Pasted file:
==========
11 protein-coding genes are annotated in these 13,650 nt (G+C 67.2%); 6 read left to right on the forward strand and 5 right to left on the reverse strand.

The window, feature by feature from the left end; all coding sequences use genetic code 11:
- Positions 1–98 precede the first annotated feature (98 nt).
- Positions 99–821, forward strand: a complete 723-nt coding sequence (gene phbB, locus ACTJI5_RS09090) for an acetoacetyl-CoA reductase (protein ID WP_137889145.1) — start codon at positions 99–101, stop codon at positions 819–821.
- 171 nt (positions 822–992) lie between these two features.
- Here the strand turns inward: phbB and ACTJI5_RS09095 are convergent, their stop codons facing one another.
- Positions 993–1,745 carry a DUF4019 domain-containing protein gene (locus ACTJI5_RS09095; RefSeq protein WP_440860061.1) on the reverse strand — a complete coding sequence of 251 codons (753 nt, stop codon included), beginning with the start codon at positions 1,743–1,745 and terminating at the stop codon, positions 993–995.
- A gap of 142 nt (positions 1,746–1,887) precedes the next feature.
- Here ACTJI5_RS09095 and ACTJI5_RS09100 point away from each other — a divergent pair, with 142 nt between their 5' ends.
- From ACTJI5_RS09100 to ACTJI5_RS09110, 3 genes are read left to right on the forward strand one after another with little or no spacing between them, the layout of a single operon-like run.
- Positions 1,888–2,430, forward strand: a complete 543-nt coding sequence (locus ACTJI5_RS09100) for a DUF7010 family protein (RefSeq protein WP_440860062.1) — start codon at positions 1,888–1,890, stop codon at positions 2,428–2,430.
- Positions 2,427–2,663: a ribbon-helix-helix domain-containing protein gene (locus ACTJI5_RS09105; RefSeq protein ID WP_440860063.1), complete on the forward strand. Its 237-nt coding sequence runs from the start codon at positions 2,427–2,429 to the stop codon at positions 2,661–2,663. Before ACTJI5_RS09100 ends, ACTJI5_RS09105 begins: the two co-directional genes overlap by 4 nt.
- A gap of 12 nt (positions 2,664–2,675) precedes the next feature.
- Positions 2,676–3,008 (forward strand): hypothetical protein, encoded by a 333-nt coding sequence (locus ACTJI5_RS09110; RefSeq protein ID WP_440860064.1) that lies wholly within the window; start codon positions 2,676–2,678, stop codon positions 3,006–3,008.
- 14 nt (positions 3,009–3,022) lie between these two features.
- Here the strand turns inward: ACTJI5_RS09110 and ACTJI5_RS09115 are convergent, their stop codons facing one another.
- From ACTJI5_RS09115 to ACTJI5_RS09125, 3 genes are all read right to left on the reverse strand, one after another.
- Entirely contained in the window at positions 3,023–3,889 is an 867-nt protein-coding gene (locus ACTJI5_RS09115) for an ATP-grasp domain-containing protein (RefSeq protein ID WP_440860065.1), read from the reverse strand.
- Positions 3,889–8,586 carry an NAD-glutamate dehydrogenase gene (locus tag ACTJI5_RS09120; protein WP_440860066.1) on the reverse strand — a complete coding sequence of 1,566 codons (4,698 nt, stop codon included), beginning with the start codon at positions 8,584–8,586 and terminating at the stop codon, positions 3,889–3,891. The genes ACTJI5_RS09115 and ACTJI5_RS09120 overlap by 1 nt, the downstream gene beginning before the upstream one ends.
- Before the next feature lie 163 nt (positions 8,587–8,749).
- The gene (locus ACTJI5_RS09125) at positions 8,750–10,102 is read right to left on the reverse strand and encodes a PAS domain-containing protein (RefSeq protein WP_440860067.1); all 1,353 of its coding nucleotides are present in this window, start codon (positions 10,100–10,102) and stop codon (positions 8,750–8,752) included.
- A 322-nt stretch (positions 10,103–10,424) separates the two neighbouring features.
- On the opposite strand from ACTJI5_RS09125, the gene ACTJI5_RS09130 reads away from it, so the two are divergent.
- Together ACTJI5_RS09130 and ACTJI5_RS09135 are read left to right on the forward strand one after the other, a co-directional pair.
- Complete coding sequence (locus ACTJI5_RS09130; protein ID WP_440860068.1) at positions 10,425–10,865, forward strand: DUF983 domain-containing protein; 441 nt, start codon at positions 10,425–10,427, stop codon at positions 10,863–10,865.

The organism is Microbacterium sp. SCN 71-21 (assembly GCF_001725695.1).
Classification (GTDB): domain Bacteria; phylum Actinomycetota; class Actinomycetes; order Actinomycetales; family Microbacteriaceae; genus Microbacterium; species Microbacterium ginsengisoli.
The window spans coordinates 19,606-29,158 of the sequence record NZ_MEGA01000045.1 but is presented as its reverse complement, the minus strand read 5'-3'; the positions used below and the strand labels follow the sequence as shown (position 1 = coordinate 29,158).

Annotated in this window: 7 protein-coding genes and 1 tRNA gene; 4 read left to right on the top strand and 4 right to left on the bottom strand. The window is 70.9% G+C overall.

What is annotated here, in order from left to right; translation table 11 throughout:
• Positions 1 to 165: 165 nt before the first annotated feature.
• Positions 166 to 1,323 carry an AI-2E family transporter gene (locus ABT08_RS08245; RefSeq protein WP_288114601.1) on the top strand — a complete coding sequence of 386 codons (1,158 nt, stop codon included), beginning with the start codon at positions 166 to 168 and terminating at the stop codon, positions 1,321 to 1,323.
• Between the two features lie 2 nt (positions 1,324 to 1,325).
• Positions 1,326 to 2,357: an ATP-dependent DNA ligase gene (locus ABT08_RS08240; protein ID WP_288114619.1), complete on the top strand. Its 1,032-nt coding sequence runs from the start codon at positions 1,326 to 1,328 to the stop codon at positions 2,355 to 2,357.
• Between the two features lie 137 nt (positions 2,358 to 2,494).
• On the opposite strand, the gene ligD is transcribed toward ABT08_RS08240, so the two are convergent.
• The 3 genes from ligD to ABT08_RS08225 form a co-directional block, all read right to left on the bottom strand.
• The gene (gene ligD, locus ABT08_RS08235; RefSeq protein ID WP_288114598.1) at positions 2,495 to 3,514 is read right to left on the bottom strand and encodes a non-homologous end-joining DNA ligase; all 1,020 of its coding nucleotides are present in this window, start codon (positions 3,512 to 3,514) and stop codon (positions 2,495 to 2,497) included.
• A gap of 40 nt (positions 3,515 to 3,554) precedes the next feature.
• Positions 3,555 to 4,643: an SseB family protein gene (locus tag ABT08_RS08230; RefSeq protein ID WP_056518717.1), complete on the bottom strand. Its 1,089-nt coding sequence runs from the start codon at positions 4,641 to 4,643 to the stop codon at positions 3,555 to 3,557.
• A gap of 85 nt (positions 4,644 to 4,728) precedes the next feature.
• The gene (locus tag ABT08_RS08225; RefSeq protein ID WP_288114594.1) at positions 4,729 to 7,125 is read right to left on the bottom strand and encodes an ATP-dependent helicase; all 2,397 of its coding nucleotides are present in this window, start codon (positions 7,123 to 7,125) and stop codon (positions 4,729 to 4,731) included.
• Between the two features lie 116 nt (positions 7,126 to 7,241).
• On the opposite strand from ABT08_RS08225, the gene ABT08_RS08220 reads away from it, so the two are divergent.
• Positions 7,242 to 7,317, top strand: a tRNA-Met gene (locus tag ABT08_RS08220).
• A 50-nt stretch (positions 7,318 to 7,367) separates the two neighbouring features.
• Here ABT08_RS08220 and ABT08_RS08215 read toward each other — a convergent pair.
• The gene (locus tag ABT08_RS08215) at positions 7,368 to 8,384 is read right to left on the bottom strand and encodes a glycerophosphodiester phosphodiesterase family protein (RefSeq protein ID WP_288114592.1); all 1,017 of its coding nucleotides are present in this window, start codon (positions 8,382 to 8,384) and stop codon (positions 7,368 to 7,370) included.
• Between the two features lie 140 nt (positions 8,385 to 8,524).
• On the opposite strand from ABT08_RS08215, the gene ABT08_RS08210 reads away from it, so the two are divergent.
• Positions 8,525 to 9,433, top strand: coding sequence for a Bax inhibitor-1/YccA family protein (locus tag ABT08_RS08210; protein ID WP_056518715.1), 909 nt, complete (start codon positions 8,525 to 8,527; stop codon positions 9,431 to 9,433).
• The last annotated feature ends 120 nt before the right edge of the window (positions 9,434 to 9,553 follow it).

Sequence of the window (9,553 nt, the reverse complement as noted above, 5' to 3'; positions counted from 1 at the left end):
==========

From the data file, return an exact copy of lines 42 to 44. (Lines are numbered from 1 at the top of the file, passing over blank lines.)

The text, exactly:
• The gene (locus tag ABT08_RS08225; RefSeq protein ID WP_288114594.1) at positions 4,729 to 7,125 is read right to left on the bottom strand and encodes an ATP-dependent helicase; all 2,397 of its coding nucleotides are present in this window, start codon (positions 7,123 to 7,125) and stop codon (positions 4,729 to 4,731) included.
• Between the two features lie 116 nt (positions 7,126 to 7,241).
• On the opposite strand from ABT08_RS08225, the gene ABT08_RS08220 reads away from it, so the two are divergent.